United States of America, Plaintiff-appellee, v. Jesus Quiroz-cortez, Defendant-appellant, 960 F.2d 418 (5th Cir. 1992)Annotate this Case
Jose Antonio Gomez, Edinburg, Tex. (court appointed), for defendant-appellant.
Paula C. Offenhauser, Asst. U.S. Atty. and Ronald G. Woods, U.S. Atty., Houston, Tex., for plaintiff-appellee.
Appeal from the United States District Court for the Southern District of Texas.
Before GARWOOD, HIGGINBOTHAM, and BARKSDALE, Circuit Judges.
PATRICK E. HIGGINBOTHAM, Circuit Judge:
Jesus Quiroz-Cortez appeals his conviction for conspiracy to possess over 50 kilograms of marijuana with intent to distribute and aiding and abetting the substantive offense. Quiroz-Cortez raises only one point of error--that the district court violated Fed. R. Crim. P. 24(c) in replacing a juror who was hard of hearing with an alternate juror after the jury had begun its deliberations and the alternate juror had been dismissed. We find that this violation of Fed. R. Crim. P. 24(c) was harmless error and affirm.
The case was tried on May 9, 1991. On May 10, the district court dismissed the two alternate jurors, thanked them for their service and told them that they "cannot discuss the case with anybody, including yourselves until you know for a fact that the jury verdict has been returned." The two alternate jurors then left the courtroom.
The jury retired to deliberate. About forty-five minutes later, the jurors broke for lunch. Soon after the jurors reconvened to continue their deliberations, the district court learned that a juror, Jose Borrego, was hard of hearing and may not have heard all of the trial testimony. After questioning this juror in the presence of counsel, the court asked whether the parties wanted him to excuse Borrego and replace him with one of the dismissed alternate jurors. Both parties stated that they wished to have Borrego excused.
The district court offered to call the first alternate juror to replace Borrego. The prosecution had no objection. However, the defense counsel stated:
"I just--is there--would there be any--I don't know. The question in my mind is that person is now out of the--out of the building--out of the marshal's control...."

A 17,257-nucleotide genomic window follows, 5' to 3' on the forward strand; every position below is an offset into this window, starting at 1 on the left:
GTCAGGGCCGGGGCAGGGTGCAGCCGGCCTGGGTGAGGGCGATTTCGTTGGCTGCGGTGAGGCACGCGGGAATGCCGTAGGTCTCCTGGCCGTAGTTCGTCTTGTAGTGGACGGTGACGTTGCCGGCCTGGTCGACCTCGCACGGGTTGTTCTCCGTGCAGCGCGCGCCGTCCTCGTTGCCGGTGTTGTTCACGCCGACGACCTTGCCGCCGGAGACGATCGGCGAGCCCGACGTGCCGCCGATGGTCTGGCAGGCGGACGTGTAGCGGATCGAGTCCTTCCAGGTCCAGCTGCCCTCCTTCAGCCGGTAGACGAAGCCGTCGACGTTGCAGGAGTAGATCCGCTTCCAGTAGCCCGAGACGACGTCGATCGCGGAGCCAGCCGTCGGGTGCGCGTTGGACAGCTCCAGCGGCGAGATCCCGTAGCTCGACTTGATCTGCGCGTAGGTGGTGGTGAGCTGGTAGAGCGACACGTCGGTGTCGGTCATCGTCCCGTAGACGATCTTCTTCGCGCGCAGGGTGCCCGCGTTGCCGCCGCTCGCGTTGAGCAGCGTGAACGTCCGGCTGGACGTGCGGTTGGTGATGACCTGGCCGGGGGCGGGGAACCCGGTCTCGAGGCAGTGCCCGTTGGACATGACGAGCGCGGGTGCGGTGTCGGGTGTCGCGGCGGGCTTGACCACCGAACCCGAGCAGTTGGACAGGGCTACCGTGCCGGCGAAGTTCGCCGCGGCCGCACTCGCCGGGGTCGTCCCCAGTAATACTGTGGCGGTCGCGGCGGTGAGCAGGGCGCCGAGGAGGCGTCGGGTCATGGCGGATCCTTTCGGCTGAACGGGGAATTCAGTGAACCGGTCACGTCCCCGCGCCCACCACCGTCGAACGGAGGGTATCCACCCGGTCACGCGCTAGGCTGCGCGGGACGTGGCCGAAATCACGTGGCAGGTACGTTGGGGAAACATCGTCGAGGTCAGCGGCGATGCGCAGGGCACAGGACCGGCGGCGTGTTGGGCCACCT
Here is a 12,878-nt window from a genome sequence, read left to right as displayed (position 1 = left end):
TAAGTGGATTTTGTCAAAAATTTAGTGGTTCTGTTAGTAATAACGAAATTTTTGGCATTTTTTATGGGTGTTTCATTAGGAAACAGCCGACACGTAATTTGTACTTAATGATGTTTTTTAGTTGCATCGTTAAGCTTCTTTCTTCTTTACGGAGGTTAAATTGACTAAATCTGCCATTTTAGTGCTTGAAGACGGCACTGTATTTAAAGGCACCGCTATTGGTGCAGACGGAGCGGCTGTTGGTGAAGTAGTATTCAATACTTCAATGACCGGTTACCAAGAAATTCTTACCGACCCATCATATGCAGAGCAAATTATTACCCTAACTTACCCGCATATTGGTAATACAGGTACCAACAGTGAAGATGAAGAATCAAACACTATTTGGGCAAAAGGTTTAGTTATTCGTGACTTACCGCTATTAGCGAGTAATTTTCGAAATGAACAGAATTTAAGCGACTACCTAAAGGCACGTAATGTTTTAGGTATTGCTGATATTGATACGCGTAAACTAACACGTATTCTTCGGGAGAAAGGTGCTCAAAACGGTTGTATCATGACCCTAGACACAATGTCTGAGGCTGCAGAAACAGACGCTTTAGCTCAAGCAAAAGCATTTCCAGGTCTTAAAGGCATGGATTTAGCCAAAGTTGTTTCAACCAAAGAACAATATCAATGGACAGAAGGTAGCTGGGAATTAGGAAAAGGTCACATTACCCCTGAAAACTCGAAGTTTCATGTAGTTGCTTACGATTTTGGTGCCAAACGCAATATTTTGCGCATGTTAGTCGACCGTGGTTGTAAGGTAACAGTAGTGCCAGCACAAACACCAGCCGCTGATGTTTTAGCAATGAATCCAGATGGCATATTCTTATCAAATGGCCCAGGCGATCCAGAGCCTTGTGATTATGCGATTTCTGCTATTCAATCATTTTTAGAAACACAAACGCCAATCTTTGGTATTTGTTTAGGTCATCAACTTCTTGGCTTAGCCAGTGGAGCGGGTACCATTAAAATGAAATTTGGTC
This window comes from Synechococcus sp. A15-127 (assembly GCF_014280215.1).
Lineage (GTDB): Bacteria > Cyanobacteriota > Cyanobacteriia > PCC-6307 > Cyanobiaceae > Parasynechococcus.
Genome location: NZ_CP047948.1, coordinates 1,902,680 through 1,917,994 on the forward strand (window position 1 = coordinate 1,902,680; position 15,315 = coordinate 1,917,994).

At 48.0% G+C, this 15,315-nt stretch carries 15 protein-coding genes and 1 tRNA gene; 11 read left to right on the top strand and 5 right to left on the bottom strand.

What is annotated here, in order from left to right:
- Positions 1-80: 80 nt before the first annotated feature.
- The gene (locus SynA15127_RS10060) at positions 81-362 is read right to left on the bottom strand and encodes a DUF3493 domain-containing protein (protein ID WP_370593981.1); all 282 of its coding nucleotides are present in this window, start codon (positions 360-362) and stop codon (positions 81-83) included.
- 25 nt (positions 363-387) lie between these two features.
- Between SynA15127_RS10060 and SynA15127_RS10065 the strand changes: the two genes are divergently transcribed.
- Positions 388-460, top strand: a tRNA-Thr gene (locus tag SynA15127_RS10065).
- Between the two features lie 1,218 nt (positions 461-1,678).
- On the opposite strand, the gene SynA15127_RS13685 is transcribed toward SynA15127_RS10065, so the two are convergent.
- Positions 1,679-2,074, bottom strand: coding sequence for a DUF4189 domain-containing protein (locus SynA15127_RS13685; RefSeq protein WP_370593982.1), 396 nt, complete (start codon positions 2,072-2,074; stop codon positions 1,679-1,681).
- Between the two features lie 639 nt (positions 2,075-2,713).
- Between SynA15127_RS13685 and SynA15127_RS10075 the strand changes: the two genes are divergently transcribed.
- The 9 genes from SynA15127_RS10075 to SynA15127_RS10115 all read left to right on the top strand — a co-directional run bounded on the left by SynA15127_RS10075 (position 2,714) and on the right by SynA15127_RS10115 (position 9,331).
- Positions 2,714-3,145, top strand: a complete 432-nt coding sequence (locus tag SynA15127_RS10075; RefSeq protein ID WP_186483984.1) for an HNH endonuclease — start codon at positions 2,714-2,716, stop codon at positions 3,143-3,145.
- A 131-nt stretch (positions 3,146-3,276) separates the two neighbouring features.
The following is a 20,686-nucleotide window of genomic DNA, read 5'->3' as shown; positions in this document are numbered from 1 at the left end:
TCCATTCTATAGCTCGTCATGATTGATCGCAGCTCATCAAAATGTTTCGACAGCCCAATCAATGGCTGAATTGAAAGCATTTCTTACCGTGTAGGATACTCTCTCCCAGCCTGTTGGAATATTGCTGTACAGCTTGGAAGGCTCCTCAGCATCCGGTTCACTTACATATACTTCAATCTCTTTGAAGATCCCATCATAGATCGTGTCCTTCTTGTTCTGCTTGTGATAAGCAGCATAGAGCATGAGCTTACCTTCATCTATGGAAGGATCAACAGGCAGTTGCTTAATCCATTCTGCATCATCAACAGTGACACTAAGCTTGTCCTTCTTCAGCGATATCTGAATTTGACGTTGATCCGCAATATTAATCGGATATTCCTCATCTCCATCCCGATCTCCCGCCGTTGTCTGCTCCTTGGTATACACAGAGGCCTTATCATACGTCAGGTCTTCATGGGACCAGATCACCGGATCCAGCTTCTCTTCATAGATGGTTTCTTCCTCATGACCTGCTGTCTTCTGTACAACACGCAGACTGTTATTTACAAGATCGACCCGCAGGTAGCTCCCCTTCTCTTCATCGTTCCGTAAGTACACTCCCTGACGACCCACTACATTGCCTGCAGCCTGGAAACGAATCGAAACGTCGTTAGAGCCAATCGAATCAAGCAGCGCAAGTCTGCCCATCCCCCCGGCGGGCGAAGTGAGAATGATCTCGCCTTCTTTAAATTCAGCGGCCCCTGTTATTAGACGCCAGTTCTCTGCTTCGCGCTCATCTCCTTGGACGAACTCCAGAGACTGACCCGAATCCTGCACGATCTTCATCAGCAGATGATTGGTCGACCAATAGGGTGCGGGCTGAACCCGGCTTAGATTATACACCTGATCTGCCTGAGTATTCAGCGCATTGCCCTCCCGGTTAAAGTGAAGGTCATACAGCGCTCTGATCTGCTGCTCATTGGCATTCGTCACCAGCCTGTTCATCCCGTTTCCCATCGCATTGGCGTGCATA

The district court offered to question the alternate juror as to whether she had discussed the case outside the courtroom, noting that the alternate juror was no more exposed to outside influence than the jurors who left the courtroom to go to lunch.
The defense counsel, however, stated that the "best alternative for me would be to make--to ask for a mistrial, Your Honor." The defense counsel declined to consent to an eleven person jury. The district court replied that "a motion for a mistrial is denied," to which the defense counsel stated, " [t]hen I would settle for the first alternate [juror]."
The district court called the jury into the courtroom and explained that Borrego had been excused because he may not have heard all the testimony and that the first alternate would replace Borrego. The district court told the jury to "quit talking about the case ... until we bring the alternate in." The district court further instructed the jury that
"you all are going to have to start from the start with regard to deliberations because she [the alternate juror] obviously was not present to hear what you had deliberated. So, you all will have to start all over again with regards to your deliberations. You haven't deliberated that long as far as time, but you will have to start all over again so that she can have the benefit of the entire deliberations."
After these instructions, the district court sent the jury back into the jury room. When Ms. Maria Alfaro, the first alternate juror, returned to the courtroom, the district court asked her twice whether she had "discussed [the case] with anybody at all" since she was released. Ms. Alfaro responded that she had not. The district court then instructed Ms. Alfaro that the jury would have "to start deliberating again with you present, so that you will have the benefit of hearing everything that was said and so, I'm going to ask you to deliberate in the case.... And I have told them to start from the start all over again so that you can have the benefit of everything that was being discussed."
After giving these instructions to Ms. Alfaro, the district court called the jury back into the courtroom and told them that Ms. Alfaro was "ready to start deliberating with you all" and that the jury should "go ahead and start from the start with regards to your deliberations." The district court reminded the jury for a second time that Ms. Alfaro "does have to have benefit of everything that you've conducted so far, so go ahead and start from the start with regards to your deliberations."